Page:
…we will pursue the following objectives within Afghanistan. We must deny al Qaeda a safe haven. We must reverse the Taliban’s momentum and deny it the ability to overthrow the government. And we must strengthen the capacity of Afghanistan’s security forces and government so that they can take lead responsibility for Afghanistan’s future.

We will meet these objectives in three ways. First, we will pursue a military strategy that will break the Taliban’s momentum and increase Afghanistan’s capacity over the next 18 months. …

Second, we will work with our partners, the United Nations, and the Afghan people to pursue a more effective civilian strategy, so that the government can take advantage of improved security. …

Third, we will act with the full recognition that our success in Afghanistan is inextricably linked to our partnership with Pakistan. …

These are the three core elements of our strategy: a military effort to create the conditions for a transition; a civilian surge that reinforces positive action; and an effective partnership with Pakistan. …

…the absence of a time frame for transition would deny us any sense of urgency in working with the Afghan government. It must be clear that Afghans will have to take responsibility for their security, and that America has no interest in fighting an endless war in Afghanistan. …

All told, by the time I took office the cost of the wars in Iraq and Afghanistan approached a trillion dollars. Going forward, I am committed to addressing these costs openly and honestly. Our new approach in Afghanistan is likely to cost us roughly $30 billion for the military this year, and I’ll work closely with Congress to address these costs as we work to bring down our deficit.

But as we end the war in Iraq and transition to Afghan responsibility, we must rebuild our strength here at home. Our prosperity provides a foundation for our power. It pays for our military. It underwrites our diplomacy. It taps the potential of our people, and allows investment in new industry. And it will allow us to compete in this century as successfully as we did in the last. That’s why our troop commitment in Afghanistan cannot be open-ended — because the nation that I’m most interested in building is our own.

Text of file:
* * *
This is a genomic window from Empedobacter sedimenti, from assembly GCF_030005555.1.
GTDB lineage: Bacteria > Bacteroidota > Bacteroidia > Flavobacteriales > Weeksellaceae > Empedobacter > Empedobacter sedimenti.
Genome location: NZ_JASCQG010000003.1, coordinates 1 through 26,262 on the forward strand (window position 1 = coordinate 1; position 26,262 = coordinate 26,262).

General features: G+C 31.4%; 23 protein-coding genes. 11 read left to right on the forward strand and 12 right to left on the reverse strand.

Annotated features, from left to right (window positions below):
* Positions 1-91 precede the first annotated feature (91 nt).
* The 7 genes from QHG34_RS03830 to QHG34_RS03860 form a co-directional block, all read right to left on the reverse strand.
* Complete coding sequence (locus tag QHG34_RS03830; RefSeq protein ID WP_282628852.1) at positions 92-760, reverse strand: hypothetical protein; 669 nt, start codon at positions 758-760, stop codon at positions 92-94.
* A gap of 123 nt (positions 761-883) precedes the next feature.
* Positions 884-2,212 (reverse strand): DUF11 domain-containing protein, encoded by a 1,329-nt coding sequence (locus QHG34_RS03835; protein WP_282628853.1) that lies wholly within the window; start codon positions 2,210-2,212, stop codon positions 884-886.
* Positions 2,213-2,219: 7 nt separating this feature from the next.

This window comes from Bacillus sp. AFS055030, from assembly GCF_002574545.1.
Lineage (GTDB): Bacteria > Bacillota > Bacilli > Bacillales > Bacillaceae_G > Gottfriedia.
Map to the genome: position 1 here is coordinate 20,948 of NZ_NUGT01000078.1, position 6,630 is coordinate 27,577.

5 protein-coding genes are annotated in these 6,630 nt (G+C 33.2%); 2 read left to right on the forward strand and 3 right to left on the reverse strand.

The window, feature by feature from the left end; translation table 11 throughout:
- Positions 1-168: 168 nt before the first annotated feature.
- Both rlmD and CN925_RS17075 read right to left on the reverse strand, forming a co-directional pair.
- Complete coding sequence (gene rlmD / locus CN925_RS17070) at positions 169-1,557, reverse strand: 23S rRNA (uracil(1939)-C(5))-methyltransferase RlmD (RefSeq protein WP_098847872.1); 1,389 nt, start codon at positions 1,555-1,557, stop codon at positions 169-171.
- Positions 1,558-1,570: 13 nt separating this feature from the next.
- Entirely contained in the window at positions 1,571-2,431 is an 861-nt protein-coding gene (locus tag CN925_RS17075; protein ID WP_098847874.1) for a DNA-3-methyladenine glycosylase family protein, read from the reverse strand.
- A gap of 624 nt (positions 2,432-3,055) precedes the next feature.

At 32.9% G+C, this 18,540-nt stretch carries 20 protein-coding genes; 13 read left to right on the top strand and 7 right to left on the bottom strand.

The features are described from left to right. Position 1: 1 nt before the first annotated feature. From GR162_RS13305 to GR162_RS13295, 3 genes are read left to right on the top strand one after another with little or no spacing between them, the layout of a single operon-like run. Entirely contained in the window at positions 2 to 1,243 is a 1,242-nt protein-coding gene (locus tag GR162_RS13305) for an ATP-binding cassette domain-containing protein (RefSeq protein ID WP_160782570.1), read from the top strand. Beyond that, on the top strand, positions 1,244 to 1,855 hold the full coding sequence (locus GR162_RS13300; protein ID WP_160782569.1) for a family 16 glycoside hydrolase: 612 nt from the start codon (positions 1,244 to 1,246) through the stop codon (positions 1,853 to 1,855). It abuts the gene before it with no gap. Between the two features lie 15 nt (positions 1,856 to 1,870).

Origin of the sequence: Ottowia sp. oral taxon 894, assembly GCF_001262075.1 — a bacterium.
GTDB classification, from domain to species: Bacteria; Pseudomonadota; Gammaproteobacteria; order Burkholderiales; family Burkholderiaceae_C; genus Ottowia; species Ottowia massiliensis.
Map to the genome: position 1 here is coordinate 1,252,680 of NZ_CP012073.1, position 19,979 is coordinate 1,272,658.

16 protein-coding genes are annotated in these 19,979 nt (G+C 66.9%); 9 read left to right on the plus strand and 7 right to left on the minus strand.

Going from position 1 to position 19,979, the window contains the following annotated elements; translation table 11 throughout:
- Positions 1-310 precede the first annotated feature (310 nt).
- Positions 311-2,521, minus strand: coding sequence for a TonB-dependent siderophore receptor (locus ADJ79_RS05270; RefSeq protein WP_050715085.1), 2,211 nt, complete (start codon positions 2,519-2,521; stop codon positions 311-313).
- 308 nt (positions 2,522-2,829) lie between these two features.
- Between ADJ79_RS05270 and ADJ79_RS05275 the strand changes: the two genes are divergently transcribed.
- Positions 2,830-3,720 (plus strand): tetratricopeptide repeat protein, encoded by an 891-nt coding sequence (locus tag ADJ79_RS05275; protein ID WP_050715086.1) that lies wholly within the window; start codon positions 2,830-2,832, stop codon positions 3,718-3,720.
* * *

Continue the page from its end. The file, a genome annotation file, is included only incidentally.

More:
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4 Responses to “A Strategy Certain to Fail”

  1. Clarissa |

    I completely agree. These middle-of-the-road strategies are beyond useless. This president is so dedicated to his delusion that he will somehow be able to please everyone that he completely forgets about the need to be at least somewhat reasonable. This new plan is beyond useless. It will, indeed, cost more lives, and lead to no positive results for any one.

    I have kids among my students who are planning to join the military or have done so already. It’s horrifying that their noble decision to serve their country is used by politicians with no thought of the good of these kids and the country at large. For how much longer do we have to witness wars whose only purpose is to save some politician’s face or to serve some murky agenda?

  2. Lisa |

    I agree. I listened to the speech. The prevailing concern I had was that President Obama did not seem convinced himself of what he was telling the American people. I think the speech was also too long covering a variety of issues with the intent to appease everyone listening.

  3. Cristla |

    Tom – I agree with you that Obama is trying to please everyone that will listen. I firmly believe that also by covering so many issues that it will have our heads spinning so we can’t keep up. He has a plan with way too many holes and no way to accomplish what he has set out to do. Clarissa i have students that have been totally convinced that Obama is a wonderful man and leader that will bring our country greatness. These children are not in high school yet and it saddens me that he can touch these young minds the way he has.

  4. cube |

    I must admit that I didn’t listen to the speech because I just can’t bring myself to listening to Obama prattle on about anything, much less war, especially in a room filled with West Point cadets. It pains me to think that those fine young men and women have someone as unqualified to lead as this commander-in-chief. It feels like I’ve fallen down the rabbit hole.